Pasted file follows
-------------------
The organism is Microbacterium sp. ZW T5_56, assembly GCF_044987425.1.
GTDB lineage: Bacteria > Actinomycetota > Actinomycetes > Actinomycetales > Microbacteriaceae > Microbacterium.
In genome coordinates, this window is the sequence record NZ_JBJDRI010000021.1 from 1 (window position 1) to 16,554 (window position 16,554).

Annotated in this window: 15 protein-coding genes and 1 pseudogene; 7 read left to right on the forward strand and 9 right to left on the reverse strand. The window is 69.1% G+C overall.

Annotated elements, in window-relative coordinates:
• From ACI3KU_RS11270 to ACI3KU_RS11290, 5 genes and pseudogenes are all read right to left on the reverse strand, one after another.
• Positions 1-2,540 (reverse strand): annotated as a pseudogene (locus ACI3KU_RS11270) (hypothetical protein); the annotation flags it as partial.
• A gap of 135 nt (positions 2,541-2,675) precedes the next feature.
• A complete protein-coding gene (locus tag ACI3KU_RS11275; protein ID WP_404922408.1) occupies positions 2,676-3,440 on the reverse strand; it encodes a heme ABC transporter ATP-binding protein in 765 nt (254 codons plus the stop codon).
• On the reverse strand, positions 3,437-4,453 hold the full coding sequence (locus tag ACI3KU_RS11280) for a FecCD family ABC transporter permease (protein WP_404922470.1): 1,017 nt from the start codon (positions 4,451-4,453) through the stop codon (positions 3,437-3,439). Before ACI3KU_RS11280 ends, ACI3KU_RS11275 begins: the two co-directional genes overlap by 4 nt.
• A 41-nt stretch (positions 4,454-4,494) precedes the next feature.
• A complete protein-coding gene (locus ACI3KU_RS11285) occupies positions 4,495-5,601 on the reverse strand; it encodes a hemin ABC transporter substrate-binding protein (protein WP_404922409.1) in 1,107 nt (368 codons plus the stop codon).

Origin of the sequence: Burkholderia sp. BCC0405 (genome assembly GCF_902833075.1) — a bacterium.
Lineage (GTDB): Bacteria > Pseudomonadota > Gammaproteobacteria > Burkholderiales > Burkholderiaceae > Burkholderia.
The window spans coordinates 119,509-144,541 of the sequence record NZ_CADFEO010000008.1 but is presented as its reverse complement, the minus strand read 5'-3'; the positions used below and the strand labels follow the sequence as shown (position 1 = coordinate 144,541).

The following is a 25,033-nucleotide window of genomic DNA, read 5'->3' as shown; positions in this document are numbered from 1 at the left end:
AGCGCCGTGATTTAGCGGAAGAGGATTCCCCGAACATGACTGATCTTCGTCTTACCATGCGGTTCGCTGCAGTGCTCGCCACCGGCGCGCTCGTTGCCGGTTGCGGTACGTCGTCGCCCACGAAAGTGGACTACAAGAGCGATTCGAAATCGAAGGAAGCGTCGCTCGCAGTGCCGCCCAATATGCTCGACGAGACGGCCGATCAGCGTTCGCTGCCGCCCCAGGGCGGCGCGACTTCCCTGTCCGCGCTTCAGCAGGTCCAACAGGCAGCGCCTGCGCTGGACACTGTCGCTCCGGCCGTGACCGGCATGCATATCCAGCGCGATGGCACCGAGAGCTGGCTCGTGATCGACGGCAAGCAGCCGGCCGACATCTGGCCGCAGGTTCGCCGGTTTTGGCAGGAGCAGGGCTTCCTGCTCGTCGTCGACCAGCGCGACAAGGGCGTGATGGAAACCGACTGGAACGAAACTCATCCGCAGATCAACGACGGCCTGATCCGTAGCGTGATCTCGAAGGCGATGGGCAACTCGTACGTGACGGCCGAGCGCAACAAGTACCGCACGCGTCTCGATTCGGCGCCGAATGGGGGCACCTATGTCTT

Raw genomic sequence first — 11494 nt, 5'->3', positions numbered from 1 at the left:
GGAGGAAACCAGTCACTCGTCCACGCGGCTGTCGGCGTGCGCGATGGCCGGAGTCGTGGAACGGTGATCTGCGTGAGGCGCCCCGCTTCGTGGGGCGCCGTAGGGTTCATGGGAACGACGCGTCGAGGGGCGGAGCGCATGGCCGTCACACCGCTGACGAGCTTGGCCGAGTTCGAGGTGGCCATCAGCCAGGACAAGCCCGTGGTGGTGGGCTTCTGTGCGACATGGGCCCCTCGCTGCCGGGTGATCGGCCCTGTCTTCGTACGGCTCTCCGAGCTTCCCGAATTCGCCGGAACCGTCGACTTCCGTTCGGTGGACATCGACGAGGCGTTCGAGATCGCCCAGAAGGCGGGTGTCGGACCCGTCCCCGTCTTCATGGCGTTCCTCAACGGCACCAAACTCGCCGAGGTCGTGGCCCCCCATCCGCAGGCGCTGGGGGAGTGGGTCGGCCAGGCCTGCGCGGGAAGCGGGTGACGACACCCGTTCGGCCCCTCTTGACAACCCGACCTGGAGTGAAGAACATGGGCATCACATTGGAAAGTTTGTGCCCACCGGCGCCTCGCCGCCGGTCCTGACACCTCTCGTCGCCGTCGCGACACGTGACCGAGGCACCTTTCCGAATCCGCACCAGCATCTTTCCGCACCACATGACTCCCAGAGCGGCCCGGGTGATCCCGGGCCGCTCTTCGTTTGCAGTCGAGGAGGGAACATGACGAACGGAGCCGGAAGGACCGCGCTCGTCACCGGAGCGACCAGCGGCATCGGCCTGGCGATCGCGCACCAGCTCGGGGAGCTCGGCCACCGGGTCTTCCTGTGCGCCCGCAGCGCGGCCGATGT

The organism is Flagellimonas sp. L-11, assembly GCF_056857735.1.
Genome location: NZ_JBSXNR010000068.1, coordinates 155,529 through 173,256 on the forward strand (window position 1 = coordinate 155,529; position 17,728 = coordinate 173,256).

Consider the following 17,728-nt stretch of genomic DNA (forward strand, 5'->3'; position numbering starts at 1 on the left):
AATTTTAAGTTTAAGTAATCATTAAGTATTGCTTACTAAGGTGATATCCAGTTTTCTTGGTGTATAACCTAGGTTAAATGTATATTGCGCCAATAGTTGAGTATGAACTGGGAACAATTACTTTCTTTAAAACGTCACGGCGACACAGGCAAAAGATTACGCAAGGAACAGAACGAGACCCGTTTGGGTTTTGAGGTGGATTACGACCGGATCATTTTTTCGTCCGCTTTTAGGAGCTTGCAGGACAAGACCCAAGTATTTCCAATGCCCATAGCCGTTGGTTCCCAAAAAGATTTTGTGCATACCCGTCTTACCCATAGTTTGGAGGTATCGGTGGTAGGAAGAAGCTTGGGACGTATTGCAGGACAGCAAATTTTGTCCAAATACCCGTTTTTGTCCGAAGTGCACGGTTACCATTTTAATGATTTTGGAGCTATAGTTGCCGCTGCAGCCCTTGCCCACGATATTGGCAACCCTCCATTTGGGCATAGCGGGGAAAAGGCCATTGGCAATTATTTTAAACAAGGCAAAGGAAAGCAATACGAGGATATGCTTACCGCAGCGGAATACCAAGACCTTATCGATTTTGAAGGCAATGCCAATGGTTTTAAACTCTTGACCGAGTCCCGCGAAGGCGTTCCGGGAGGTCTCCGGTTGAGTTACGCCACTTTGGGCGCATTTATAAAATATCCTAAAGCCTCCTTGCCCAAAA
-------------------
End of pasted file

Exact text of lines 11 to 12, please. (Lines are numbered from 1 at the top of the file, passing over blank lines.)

• A 41-nt stretch (positions 4,454-4,494) precedes the next feature.
• A complete protein-coding gene (locus ACI3KU_RS11285) occupies positions 4,495-5,601 on the reverse strand; it encodes a hemin ABC transporter substrate-binding protein (protein WP_404922409.1) in 1,107 nt (368 codons plus the stop codon).